7 Important Financial Tips College-Bound Students Need to Know

Triangular pattern with text: Financial tips every college student should knowThere’s a lot a college bound student needs to learn and top of this list is how to navigate finances. Developing money management skills before going to college will set the stage for lifelong fiscal responsibility. More importantly, it can help prevent common financial disasters such as bankruptcy. Here are 7 important financial tips all college-bound students need to know:

1: How to Create A Budget

Creating a budget plays a pivotal role in controlling your spending and keeping your finances on track. With a budget in place, it’s easy to see when you’ve reached your spending limit so you know when to stop.

To create a budget you need to determine your monthly income and fixed expenses— such as your rent. This will give you a better idea of how much you have to spend on variable expenses such as groceries, utility bills, and entertainment. Having these figures in front of you will make it easier for you to make smart decisions about your money. While it may be one of the most basic financial tips, it’s also one of the most important.

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2: Basics of Banking

If this is your first bank account, make sure to learn the basics of banking before heading off to college. Learn how to balance a checkbook, write out a check, and set up low-balance alerts. Familiarize yourself with the features of your bank’s app and learn how to use it for various transactions. Expecting funds from your parents? Do a test run and see how long it takes for you to receive the money.

3: The Importance of Saving

Now’s the time for you to master saving money. Even if you have enough money coming in regularly to cover your expenses, it’s still important to save. You never know what the future holds and when you may need some extra money to cover some emergency. Having savings can give you a sense of financial security.

Let those savings build up – don’t be tempted to dip into them unnecessarily. You’ll be glad you left them untouched when you need emergency funds long after you graduate. If you’re able, it’s also a good time to start saving for retirement. Even little savings can add up over time.

4: Avoiding Credit Card Pitfalls

Having a credit card in college has several advantages. You don’t have to carry cash around and you can buy anything on the fly. Using it smartly can also help you build a strong credit score.

Unfortunately, these same advantages have their downsides. With a credit card on you, it’s easier to ignore your budget. If you’re not careful, you may spend more than your budget allows on a regular basis leaving you in debt.

The biggest credit card pitfall? Not paying off the balance on time every month. Credit card companies levy high charges on any balance left unpaid by the due date. You don’t want to learn this expensive lesson the hard way. Keep track of your credit card expenses and payment due dates, and pay off the balance on time every month. This will help you sidestep the dangers of late payment fees, accruing unnecessary debt, and a dinged credit score.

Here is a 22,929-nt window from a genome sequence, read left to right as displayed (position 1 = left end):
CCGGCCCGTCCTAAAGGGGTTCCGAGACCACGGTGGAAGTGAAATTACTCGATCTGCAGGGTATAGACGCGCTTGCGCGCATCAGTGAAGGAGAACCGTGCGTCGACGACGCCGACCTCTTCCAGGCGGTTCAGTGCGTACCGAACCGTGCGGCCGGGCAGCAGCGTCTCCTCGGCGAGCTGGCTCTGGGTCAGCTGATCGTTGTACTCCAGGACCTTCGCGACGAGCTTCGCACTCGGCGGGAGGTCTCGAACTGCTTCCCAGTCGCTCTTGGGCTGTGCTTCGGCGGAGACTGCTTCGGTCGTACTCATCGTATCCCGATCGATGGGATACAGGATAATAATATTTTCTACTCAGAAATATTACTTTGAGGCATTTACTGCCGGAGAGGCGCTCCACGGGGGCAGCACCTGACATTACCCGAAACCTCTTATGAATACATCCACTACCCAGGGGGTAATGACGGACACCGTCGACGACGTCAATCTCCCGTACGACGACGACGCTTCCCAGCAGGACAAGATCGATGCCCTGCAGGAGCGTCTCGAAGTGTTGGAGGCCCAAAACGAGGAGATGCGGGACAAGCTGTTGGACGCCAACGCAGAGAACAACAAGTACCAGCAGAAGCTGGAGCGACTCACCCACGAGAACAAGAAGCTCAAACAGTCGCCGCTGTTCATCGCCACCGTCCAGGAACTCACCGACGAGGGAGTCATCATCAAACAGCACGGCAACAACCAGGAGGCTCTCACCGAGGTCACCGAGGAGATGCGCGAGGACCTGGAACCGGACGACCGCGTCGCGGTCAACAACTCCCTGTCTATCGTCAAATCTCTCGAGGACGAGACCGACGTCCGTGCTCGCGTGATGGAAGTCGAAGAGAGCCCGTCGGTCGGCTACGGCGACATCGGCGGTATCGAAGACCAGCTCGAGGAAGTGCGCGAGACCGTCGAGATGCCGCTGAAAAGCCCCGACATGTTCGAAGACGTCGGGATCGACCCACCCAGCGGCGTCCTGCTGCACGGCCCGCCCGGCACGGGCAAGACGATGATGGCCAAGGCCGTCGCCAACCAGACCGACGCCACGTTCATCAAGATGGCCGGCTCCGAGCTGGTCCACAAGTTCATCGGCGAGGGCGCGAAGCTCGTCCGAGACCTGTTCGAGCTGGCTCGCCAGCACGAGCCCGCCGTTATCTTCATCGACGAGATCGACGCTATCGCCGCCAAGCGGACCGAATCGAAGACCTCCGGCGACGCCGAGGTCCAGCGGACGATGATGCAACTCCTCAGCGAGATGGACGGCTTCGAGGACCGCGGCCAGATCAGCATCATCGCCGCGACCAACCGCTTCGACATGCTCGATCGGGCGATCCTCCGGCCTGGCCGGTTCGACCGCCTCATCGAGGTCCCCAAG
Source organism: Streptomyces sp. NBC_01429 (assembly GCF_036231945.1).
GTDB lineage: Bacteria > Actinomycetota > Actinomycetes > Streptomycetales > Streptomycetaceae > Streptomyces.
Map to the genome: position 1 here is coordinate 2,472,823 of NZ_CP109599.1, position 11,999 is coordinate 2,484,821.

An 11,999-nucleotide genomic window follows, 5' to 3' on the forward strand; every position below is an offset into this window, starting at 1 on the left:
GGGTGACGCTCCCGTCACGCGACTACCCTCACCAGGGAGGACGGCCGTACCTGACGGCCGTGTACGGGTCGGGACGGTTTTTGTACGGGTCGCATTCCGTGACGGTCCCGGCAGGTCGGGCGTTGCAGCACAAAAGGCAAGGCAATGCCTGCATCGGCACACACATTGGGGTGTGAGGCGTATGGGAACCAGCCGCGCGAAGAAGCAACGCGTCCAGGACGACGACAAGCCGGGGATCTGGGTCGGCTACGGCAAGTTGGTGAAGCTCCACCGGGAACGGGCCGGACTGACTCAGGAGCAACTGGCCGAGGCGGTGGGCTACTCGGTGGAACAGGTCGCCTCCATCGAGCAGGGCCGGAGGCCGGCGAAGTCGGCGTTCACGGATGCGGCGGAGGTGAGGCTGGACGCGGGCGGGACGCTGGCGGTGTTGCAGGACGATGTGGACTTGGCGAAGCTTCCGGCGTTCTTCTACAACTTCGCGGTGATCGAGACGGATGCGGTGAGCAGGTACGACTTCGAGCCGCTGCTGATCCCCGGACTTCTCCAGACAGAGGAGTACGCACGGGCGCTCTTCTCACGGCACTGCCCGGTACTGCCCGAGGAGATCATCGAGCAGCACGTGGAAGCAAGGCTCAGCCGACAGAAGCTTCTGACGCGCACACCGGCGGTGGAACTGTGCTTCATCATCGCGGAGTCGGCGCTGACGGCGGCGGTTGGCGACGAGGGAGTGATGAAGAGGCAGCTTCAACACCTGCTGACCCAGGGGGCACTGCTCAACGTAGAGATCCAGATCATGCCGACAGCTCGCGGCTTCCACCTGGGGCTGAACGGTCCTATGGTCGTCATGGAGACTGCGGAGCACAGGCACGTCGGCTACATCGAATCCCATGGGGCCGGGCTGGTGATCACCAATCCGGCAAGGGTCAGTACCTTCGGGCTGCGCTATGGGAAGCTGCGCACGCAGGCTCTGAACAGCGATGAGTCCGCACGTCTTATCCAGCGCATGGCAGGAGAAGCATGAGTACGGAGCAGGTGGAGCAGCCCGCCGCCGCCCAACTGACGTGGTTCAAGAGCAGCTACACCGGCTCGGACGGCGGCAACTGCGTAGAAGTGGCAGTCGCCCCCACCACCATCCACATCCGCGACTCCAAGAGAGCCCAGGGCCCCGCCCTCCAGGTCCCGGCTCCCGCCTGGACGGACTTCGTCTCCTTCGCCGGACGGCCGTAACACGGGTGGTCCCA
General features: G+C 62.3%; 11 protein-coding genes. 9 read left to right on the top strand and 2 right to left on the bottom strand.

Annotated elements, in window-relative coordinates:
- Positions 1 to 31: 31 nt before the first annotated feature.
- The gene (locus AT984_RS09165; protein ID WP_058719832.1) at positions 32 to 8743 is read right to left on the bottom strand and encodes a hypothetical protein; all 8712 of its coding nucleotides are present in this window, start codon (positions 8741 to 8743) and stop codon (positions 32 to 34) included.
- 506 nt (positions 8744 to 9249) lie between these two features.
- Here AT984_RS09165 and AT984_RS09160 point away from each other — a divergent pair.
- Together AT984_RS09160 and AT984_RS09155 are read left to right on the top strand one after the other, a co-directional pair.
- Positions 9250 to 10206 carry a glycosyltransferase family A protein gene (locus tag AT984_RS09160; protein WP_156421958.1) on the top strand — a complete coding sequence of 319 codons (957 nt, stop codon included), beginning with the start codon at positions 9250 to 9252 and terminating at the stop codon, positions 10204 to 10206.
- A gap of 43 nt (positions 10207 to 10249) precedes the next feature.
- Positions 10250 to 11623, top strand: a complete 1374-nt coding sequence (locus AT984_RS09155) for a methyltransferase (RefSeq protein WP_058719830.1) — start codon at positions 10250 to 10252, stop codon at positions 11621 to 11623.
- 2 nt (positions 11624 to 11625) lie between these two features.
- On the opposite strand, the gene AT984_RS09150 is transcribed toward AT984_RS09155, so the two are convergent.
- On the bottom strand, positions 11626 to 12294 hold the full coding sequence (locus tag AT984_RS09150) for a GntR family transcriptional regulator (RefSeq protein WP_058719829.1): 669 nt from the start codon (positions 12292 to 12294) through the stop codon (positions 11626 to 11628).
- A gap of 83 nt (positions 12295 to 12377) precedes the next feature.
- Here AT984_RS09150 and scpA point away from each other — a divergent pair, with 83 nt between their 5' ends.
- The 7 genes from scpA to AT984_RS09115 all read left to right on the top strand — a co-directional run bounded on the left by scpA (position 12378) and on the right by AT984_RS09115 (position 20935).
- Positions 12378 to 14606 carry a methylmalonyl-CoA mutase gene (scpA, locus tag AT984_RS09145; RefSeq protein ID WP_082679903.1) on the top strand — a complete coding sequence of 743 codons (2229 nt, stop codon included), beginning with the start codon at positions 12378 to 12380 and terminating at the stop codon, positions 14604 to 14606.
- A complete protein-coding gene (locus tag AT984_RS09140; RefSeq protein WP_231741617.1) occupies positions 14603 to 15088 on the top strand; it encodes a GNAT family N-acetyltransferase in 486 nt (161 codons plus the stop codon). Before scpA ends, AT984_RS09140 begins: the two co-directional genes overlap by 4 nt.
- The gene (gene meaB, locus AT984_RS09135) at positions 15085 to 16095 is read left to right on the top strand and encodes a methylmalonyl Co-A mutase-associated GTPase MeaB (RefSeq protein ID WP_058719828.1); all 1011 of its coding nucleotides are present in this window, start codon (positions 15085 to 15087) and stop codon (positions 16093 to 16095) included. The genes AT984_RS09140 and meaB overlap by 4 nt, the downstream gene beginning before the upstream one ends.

5: Importance of Building Good Credit

Let’s talk about credit scores. Why do you need to build good credit? How do you build good credit? What happens if you ignore these financial tips? To understand the importance of building good credit you have to first know how credit scores work.

At a very basic level, making all payments on time helps you build good credit. On the other hand, late payments trigger late fees, which lower your credit score. Why does this matter?

Lenders use your credit score to determine how financially responsible you are. When you apply for a house or car loan, lenders will first do a credit check before approving your application.

A good credit score = a financially responsible applicant = easier loan approval with lower interest rate.

A bad credit score = a financial irresponsible applicant. If your credit score is really bad your loan application may get rejected right away. Even if it’s approved, you will be charged a higher interest rate.

Having no credit history can be just as disadvantageous. With zero credit history, you may find it just as difficult to get a loan as with a low credit score.

6: The Importance of Filing the FAFSA

If you’re applying to college, you must fill out a Free Application for Federal Student Aid form or FAFSA. This is regardless of your family income and whether or not you think you qualify for financial aid. The FAFSA is your gateway to qualifying for several different types of financial aid. It is mandatory to file the FAFSA in order to apply for low cost federal student loans. You will also need it to qualify for grants and institutional scholarships.

It takes time to fill in all the information asked for but it’s something you have to do. Read up about the FAFSA. Speak to your parents to help you with their financial information. Keep all the information required ready and fill out the FAFSA.

7: How Student Loans Work

Many students have to take out student loans to cover your college tuition. Just because student loans are easily available, doesn’t mean you should borrow unnecessarily. Making smart borrowing decisions starts with learning how student loans work. Take time to understand the difference between federal student loans and private student loans. Learn about the pros and cons of fixed and variable interest rates. Know when interest starts accruing on money that you borrow. Understand your repayment options and when you need to start repaying your loans. Think about your long term financial goals.

How much money you borrow for college will have a bigger impact on your future than you may realize right now.

These basic financial tips will give you a solid foundation that you can build on.

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